This is the splendid logo/poster that’s part of the upcoming Apex Art exhibit As Real as It Gets, organized by Rob Walker, for which I’m handling sound design aspect, largely through the collective efforts of the Disquiet Junto. Per the date on the poster, there will be a live Disquiet Junto concert event at Apex Art in Manhattan on November 27, the Tuesday after Thanksgiving. The beautiful image is by Oliver Munday:
The list of participants in the concert will become public as the event approaches.
In a post at his Design Observer blog (“Listening to Retail”), Walker gets into some detail about what we’re up to. The exhibit overall is a fascinating exploration of the “fictional products, imaginary brands, hypothetical advertising and speculative objects.”
Disquiet Junto, under Marc’s direction, will create “sonic branding”on behalf of an imaginary retailer: The Ladies’ Paradise, the seduction-machine of a department store at the center of Zola’s 1883 novel of the same name. More precisely, we’re positing a sort of contemporary iteration of the store — maybe you could say, “If the Ladies’ Paradise were real and existed today, how would this unique retail brand sound?”He’s been keeping an enthusiastic, curious, and sensitive ear on the Junto projects as they’ve developed:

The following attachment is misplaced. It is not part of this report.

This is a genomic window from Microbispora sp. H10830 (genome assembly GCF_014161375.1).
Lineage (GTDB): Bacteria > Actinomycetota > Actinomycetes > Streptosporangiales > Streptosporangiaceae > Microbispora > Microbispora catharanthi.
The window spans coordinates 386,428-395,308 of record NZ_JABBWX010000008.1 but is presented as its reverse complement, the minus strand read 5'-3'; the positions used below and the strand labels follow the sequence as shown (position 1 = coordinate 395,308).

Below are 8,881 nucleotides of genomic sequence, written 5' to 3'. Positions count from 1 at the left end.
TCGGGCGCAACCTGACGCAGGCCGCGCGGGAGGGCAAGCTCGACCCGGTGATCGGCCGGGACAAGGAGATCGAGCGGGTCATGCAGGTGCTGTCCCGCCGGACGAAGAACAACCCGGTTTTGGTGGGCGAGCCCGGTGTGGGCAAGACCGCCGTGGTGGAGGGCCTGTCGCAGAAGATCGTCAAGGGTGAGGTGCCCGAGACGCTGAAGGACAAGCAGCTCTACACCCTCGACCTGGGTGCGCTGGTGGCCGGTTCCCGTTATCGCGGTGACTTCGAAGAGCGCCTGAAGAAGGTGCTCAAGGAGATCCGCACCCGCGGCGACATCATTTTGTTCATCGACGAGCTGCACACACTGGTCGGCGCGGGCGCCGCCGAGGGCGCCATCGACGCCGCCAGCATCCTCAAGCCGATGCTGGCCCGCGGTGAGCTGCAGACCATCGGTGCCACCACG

I’ve found the listening experience to be totally fascinating, drawing into aural focus details like the mad peeping of a battery of checkout counters at a busy store, an unanswered phone that never stops ringing, the processed voices of official announcements (“Please follow the instructions on the pinpad”) and the murmer and chatter of shoppers. (All this became particularly interesting to me as I lost track of which were real field recordings, and which were artificial.)Read Rob’s full piece at designobserver.com. More on Munday at olivermunday.com. More on the concert event, which is being billed as a “speculative sound performance,” and the exhibit, which runs from November 15 through December 22, at apexart.org.
I didn’t really realize how much the listening experience here had affected me until I found myself in a waiting room recently, at our veterinarian’s office. The machine sounds of the air conditioning, the interlocking but disconnected out-of-sight conversations, the mysterious and clicks and clunks I couldn’t actually identify: Suddenly it was all crystal clear, and oddly riveting.